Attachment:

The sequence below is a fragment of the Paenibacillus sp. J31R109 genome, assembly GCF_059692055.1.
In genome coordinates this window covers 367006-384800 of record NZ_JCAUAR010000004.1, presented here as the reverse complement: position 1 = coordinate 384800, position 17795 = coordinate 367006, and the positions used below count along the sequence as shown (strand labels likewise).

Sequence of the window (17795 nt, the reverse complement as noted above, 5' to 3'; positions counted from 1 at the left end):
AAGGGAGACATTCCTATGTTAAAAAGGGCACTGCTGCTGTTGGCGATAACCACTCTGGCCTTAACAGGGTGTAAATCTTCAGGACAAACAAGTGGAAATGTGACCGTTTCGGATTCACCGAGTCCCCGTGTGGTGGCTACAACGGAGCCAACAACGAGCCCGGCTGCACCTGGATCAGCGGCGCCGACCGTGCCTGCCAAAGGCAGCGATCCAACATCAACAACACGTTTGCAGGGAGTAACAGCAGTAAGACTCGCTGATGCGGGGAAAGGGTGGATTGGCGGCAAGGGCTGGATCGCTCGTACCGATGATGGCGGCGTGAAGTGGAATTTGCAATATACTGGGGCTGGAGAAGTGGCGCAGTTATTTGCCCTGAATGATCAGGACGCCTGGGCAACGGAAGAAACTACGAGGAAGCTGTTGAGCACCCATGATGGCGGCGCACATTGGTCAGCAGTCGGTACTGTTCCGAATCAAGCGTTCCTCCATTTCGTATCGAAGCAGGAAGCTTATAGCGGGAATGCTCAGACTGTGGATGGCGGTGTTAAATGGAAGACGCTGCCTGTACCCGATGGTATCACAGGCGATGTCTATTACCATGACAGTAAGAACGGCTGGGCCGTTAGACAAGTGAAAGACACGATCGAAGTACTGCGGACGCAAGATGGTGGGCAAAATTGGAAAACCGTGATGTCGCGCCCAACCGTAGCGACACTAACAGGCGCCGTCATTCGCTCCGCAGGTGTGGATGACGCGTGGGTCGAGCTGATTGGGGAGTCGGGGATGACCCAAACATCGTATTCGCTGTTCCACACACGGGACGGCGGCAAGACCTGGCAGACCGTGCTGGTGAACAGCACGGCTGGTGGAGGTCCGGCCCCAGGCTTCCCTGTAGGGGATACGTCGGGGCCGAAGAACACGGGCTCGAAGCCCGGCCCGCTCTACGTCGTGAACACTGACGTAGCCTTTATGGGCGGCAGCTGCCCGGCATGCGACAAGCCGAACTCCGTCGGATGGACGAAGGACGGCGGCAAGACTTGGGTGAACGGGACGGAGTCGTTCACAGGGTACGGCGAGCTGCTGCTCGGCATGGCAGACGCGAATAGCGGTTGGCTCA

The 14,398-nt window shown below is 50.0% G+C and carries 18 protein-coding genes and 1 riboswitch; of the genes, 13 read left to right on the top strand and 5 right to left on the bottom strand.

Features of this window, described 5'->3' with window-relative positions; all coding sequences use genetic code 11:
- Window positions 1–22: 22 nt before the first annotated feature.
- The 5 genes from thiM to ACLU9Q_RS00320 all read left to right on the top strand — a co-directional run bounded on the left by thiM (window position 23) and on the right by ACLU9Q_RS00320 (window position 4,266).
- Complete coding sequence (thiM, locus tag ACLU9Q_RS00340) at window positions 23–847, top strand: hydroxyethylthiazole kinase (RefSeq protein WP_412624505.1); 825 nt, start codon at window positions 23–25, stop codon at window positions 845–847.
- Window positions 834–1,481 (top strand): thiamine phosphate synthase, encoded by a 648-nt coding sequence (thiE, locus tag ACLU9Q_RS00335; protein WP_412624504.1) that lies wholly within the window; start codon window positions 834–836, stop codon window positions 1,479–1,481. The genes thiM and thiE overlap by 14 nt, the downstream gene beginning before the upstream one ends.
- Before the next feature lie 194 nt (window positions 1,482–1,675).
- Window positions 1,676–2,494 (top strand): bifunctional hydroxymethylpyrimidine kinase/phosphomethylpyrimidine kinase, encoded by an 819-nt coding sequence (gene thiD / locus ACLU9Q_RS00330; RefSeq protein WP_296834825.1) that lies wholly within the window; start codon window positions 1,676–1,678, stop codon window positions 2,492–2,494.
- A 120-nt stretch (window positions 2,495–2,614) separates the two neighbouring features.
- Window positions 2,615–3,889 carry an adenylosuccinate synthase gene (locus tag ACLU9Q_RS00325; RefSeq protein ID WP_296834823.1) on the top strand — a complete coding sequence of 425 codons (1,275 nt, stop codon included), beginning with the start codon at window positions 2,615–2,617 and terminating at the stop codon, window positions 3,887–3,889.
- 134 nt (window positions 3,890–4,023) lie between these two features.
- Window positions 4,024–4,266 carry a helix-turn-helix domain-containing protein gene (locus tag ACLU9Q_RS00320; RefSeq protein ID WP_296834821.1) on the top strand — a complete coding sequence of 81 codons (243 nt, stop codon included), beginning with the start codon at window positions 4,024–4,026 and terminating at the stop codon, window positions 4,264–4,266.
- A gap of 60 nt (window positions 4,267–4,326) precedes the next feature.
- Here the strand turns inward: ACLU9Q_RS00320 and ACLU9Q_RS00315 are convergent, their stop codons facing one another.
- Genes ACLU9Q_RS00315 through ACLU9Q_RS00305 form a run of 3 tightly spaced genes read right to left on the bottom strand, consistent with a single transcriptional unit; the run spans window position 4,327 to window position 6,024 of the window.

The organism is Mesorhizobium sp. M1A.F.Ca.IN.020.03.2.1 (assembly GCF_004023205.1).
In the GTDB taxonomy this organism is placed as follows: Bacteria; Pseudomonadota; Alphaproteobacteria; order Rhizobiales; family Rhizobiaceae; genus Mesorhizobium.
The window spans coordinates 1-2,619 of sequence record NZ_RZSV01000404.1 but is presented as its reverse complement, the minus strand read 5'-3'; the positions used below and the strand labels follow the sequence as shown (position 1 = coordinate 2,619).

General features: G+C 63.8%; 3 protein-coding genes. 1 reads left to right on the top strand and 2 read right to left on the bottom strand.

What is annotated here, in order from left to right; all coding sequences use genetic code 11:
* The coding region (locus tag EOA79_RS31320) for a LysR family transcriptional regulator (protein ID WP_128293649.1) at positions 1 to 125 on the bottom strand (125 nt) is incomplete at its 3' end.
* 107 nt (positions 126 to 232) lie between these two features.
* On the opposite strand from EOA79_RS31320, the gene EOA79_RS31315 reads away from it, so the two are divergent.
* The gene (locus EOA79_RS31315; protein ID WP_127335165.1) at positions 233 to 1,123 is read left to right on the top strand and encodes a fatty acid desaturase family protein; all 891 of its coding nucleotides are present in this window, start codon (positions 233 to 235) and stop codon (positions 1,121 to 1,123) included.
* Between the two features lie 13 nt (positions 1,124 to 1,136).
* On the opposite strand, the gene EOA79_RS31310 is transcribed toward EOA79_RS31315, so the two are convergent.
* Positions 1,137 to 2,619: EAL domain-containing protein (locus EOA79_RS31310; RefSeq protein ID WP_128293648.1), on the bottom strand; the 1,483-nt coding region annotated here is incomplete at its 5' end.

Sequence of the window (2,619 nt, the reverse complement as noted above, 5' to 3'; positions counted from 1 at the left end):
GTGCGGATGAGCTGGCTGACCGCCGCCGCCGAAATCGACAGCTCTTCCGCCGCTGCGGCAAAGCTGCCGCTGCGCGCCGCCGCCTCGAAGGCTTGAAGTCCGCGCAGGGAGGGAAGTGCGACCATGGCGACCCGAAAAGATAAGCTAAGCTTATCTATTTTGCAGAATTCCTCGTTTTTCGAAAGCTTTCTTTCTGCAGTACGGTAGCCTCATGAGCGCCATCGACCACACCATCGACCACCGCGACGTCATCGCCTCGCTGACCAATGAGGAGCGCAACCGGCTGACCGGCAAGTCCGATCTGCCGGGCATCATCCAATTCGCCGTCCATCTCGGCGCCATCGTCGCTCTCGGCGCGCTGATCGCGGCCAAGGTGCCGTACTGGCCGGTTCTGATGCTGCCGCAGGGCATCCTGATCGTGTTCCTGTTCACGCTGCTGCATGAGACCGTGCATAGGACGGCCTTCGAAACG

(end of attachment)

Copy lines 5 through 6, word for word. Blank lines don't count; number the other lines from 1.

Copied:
The 14,398-nt window shown below is 50.0% G+C and carries 18 protein-coding genes and 1 riboswitch; of the genes, 13 read left to right on the top strand and 5 right to left on the bottom strand.

Features of this window, described 5'->3' with window-relative positions; all coding sequences use genetic code 11: